But, O Lord Jesus, we confess that we are indeed worms and no men. We are subhuman, for we have failed to live up to that which You created us to be from the beginning. We confess that we have sinned most grievously, and more grievous still, that our very nature is corrupt. We are born spiritually blind, dead, and Your enemies. We confess that as a result we have sinned against You in thought, word, and deed; by what we have done, and by what we have left undone. We have not loved You with our whole heart. We have not loved our neighbors as ourselves. In fact, we join with the mockers. We scorn You. We hold You in derision. We confess that we have often joined our voices with those who hold You in contempt, with those who shriek, “He saved others, He cannot save Himself. Let the Lord deliver Him since He delights in Him.” We, too, have mocked You with our tolerance of false doctrine and our unholy way of life. Thus we have brought dishonor to Your holy Name. We, too, have joined in the making of faces and wagging of heads. And certainly we have not spoken in defense of Your glory when in the face of the mockery of others. We have not defended You to the death of us. We have not been willing to go the way of the cross and suffer scorn ourselves for You who suffered scorn for us. It is too hard. The sacrifice demanded is too much. The flesh is weak.

Forgive us, Lord Jesus. Deliver us, as You have promised. Your death is our life. Your resurrection is our victory. Forgive us as You forgave the penitent thief on the cross. He who had once mocked You with the rest of the crowd beheld You, the Word made flesh, the Lamb of God, pure and holy, as You gave Yourself for the life of the world, for his life and the lives of all people. He heard Your gracious words, “Father, forgive them, for they know not what they do” (Luke 23:34). And he was converted. In the midst of Your death he believed in You. And You strengthened him in the midst of his own death. As his fellow condemned mocked you, he did not remain silent. “Do you not fear God, since you are under the same sentence of condemnation? And we indeed justly, for we are receiving the due reward for our wrong” (vv. 40-41). Dearest Lord Jesus, forgive us as You forgave the malefactor. Forgive us and strengthen us in the same way, so that all we think, say, and do may be for Your glory. Say to us, as You said to Him, “Truly, I say to you, today you will be with me in Paradise” (v. 43). Indeed, You do say this to us every time You speak Your precious Word of life to us, every time You feed us Your body and blood in the Sacrament. O Lord, all our trust is in You. You will deliver us. You will rescue us. You have forgiven all our sins. You have made us clean and given us strength. And on account of Your holy, precious blood, and innocent suffering and death, the Father delights in us. We are no longer worms. You have re-created us in Your image, and made us men. O Lord, in Your mercy, hear our prayer. In the Name of the Father, and of the Son (+), and of the Holy Spirit. Amen.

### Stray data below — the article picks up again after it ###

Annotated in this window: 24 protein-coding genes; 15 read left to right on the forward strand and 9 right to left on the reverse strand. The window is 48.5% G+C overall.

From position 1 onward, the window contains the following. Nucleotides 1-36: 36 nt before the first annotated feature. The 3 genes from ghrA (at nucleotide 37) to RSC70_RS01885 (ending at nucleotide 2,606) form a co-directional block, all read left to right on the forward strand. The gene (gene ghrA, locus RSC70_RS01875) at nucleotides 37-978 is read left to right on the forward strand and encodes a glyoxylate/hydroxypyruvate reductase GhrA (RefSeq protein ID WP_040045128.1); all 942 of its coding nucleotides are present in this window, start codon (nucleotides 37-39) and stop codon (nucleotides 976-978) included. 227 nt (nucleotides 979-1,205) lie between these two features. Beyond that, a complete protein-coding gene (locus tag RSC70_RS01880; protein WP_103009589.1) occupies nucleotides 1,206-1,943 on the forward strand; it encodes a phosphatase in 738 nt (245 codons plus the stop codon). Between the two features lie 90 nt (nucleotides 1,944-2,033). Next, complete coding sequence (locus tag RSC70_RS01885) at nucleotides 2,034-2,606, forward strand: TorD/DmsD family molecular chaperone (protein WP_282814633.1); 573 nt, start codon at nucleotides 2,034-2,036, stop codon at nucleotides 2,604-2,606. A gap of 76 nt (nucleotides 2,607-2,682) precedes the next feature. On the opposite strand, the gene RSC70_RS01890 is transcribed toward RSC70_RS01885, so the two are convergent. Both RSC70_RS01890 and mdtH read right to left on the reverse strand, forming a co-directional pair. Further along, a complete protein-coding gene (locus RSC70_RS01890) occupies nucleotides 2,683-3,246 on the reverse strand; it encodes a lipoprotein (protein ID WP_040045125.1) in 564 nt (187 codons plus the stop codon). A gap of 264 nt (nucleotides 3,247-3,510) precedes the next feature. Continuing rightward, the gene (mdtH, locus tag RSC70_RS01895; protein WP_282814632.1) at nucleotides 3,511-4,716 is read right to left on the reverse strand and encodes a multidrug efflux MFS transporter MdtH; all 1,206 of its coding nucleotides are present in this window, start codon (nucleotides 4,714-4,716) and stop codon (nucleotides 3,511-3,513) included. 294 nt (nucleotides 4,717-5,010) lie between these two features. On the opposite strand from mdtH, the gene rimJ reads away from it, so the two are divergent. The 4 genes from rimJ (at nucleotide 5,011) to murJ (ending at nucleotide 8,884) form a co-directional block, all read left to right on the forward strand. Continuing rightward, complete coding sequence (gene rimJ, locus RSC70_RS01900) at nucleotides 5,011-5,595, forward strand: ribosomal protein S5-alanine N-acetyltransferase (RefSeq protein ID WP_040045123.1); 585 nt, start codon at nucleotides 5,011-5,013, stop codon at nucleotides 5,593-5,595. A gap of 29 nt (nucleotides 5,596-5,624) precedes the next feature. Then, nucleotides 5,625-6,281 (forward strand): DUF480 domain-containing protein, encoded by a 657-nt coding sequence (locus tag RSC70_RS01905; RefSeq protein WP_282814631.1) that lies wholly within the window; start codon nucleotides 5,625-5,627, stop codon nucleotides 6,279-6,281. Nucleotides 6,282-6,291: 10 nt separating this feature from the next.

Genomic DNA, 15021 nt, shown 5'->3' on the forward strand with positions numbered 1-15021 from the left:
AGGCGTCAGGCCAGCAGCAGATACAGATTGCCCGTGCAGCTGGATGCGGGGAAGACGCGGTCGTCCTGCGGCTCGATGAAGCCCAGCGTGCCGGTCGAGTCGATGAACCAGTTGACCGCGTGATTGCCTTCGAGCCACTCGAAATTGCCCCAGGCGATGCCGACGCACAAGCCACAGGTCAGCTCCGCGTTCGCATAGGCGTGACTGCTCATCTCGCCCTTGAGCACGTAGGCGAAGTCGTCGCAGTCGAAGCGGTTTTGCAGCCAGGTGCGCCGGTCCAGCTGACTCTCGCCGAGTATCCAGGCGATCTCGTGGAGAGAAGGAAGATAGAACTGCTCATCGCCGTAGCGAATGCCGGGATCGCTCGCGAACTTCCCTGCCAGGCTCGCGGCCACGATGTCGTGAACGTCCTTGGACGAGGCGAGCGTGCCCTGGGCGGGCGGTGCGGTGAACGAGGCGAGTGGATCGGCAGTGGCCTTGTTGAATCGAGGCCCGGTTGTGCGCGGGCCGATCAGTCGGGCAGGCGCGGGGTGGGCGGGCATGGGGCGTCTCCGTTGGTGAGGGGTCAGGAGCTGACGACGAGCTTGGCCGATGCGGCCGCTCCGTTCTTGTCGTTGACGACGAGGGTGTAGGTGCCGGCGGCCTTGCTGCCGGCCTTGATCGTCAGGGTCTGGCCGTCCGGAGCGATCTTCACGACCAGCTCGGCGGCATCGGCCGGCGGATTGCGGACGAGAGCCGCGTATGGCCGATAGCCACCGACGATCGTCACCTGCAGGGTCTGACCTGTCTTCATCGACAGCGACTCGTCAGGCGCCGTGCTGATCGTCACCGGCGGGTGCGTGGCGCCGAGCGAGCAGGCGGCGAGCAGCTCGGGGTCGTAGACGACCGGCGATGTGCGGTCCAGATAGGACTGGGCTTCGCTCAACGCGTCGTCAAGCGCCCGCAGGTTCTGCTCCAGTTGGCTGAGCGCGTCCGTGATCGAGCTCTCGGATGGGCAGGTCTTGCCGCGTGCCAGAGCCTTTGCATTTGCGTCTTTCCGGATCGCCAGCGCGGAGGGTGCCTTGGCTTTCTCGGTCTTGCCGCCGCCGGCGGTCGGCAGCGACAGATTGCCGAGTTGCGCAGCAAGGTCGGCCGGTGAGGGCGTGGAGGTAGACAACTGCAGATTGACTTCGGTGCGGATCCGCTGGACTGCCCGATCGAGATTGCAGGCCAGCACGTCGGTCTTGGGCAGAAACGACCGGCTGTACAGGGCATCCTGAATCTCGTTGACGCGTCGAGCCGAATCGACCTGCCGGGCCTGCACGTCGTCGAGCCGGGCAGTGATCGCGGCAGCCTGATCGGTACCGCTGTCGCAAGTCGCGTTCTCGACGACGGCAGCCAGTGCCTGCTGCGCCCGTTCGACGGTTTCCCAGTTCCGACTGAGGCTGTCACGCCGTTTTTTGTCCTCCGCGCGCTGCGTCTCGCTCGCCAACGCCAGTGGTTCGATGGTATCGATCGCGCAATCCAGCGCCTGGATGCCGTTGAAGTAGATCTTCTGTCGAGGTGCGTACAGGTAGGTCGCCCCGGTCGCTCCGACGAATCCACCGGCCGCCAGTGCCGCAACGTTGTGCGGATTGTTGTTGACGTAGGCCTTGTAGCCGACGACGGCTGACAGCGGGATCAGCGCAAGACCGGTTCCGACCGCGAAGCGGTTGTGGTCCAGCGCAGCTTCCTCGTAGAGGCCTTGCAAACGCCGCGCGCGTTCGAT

[1] This year’s Lenten series is taken from Lamb of God, Pure and Holy (St. Louis: Concordia, 2008). The sermon is my own, but many of the ideas expressed therein are from the authors of the book.